Palestinian officials on Saturday dismissed proposals unveiled by President Donald Trump’s son-in-law Jared Kushner for big money projects to form the first economic portion of the Trump administration’s long-awaited Middle East peace plan.
Senior Palestine Liberation Organization (PLO) official Hanan Ashrawi said Kushner’s plans were “all abstract promises” and said only a political solution would solve the conflict.
Hamas, the Islamist militant group that controls Gaza, was more blunt, saying: “Palestine isn’t for sale”.
An Israeli cabinet minister welcomed the plan.
The Trump administration’s $50 billion Middle East economic plan calls for creation of a global investment fund to lift the Palestinian and neighboring Arab state economies, according to U.S. officials and documents reviewed by Reuters.
One proposal is for the construction of a $5 billion transportation corridor to connect the West Bank and Gaza.
The “peace to prosperity” plan is set to be presented at an international conference in Bahrain next week by Kushner, who told Reuters that Palestinian leaders should consider the initiative.
“This is going to be the ‘Opportunity of the Century’ if they have the courage to pursue it,” he said.
However Ashrawi, a veteran Palestinian negotiator and member of the executive committee of the PLO, said only a political solution that ended Israel’s occupation of the Palestinian Territories would solve the conflict.
Speaking to Reuters by phone from the West Bank city of Ramallah, she said: “If they really care about the Palestinian economy they should start by lifting the siege of Gaza, stopping Israel stealing our money and our resources and our land and opening up our territorial waters, our air space and our borders so we can freely export and import.”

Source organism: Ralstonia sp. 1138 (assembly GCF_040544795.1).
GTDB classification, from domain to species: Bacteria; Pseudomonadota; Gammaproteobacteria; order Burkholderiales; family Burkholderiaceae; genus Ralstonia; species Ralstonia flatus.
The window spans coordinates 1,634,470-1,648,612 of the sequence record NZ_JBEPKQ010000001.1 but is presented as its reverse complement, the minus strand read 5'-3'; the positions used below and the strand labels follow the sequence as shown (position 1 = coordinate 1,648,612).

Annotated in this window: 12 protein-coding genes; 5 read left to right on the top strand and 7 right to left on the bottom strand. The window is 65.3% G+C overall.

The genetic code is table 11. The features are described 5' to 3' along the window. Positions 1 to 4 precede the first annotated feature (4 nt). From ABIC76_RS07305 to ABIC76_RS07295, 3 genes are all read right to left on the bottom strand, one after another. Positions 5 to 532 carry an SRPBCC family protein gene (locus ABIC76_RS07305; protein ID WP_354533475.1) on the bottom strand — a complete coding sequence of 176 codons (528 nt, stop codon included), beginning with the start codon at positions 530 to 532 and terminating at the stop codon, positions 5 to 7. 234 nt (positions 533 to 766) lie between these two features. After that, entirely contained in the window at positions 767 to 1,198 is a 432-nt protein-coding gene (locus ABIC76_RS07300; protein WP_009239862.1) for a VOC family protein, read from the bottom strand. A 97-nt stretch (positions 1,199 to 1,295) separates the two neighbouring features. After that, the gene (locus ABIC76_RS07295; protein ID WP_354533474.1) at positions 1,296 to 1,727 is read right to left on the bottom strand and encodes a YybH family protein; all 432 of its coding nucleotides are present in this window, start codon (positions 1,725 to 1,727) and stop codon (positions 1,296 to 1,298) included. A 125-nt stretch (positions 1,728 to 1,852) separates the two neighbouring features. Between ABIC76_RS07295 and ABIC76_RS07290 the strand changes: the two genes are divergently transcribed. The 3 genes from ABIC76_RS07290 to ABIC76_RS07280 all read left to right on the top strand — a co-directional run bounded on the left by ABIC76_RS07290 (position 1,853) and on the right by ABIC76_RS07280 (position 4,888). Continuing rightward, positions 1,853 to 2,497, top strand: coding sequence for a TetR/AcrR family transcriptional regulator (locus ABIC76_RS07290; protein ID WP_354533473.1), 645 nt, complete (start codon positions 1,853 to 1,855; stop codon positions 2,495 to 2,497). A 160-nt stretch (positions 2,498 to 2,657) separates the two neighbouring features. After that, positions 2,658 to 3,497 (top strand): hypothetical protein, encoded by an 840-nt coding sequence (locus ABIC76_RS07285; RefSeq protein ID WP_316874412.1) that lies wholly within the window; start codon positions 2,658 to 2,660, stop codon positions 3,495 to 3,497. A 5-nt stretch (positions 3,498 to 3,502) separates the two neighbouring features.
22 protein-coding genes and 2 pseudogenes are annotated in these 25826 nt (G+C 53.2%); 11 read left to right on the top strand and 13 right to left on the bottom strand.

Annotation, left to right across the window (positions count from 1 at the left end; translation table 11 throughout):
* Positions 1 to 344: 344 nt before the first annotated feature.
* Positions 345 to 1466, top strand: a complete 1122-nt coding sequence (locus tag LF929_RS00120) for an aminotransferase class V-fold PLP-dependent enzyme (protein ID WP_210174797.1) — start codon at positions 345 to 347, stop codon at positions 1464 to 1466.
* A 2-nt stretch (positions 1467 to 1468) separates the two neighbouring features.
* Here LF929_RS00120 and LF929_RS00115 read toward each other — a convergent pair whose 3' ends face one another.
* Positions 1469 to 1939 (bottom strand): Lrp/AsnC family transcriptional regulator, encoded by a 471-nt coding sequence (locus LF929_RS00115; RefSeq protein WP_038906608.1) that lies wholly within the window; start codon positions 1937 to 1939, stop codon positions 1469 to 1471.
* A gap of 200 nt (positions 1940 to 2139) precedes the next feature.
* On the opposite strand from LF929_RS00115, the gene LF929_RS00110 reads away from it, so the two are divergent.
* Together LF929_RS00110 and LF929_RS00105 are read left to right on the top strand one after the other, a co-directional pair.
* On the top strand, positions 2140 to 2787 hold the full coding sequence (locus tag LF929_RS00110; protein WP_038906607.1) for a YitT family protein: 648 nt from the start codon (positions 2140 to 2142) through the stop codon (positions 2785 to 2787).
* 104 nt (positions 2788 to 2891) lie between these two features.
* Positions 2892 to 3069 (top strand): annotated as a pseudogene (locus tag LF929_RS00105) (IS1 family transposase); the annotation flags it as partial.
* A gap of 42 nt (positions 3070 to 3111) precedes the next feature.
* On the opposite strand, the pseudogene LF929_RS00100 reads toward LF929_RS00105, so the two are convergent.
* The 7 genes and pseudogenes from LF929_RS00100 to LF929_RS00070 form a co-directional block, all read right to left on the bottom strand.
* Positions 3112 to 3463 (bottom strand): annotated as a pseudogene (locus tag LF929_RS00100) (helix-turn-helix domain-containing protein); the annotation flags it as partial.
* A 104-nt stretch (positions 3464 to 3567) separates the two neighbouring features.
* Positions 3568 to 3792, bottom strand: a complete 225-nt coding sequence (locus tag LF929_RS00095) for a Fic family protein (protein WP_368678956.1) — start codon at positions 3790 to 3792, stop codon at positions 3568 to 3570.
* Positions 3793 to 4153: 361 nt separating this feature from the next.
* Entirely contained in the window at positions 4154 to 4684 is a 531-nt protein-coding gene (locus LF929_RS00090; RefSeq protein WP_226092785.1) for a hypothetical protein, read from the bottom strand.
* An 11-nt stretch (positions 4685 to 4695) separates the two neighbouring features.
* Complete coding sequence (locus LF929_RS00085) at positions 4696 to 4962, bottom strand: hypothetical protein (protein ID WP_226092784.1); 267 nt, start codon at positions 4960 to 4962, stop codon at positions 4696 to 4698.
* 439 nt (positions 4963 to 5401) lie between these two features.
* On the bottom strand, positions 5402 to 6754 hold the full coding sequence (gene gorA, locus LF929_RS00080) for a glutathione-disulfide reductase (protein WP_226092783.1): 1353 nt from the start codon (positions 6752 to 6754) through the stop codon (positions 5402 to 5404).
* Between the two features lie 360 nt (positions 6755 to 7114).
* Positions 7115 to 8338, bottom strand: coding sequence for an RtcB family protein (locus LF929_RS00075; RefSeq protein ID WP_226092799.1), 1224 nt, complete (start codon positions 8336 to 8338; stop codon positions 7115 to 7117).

She said the Trump administration’s stance was an “entirely wrong approach”, adding: “They can end the occupation, which is the most basic requirement for prosperity. There can be no prosperity under occupation.”
Israeli Energy Minister Yuval Steinitz said the plan looked promising.
“What’s been published until now looks good and even very good. We are always in favor of developing the Palestinian economy, ending the humanitarian crisis in Gaza, ensuring economic prosperity in the Palestinian communities,” he told Israeli Reshet TV.
“The entire world wants to help the Palestinians except for the Palestinians themselves.”
No Palestinian officials belonging to Palestinian President Mahmoud Abbas’ PLO and Palestinian Authority will attend the conference in Bahrain. The White House said it decided against inviting the Israeli government because the PA would not be there.
Several Gulf Arab states, including Saudi Arabia, will participate in the June 25-26 U.S.-led gathering in Manama. Their presence, some U.S. officials say privately, appears intended in part to curry favor with Trump as he takes a hard line against Iran, those countries’ regional arch-foe.
The economic revival plan would take place only if a political solution to the region’s long-running problems is reached.
More than half of the $50 billion would be spent in the economically troubled Palestinian territories over 10 years while the rest would be split between Egypt, Lebanon and Jordan. Some of the projects would be in Egypt’s Sinai peninsula, where investments could benefit Palestinians living in adjacent Gaza, a crowded and impoverished coastal enclave.
In Gaza, Hamas official Ismail Rudwan also rejected Kushner’s proposals.
The armed Islamist group is the main internal rival to Abbas, whose power base is in the West Bank. But both are in rare agreement over the Trump administration.
“We reject the ‘deal of the century’ and all its dimensions, the economic, the political and the security dimensions,” Rudwan told Reuters.
“The issue of our Palestinian people is a nationalistic issue, it is the issue of a people who are seeking to be free from occupation. Palestine isn’t for sale, and it is not an issue for bargaining. Palestine is a sacred land and there is no option for the occupation except to leave,” he said.
Reporting by Nidal al-Mughrabi; Writing by Stephen Farrell; Editing by Marie-Louise Gumuchian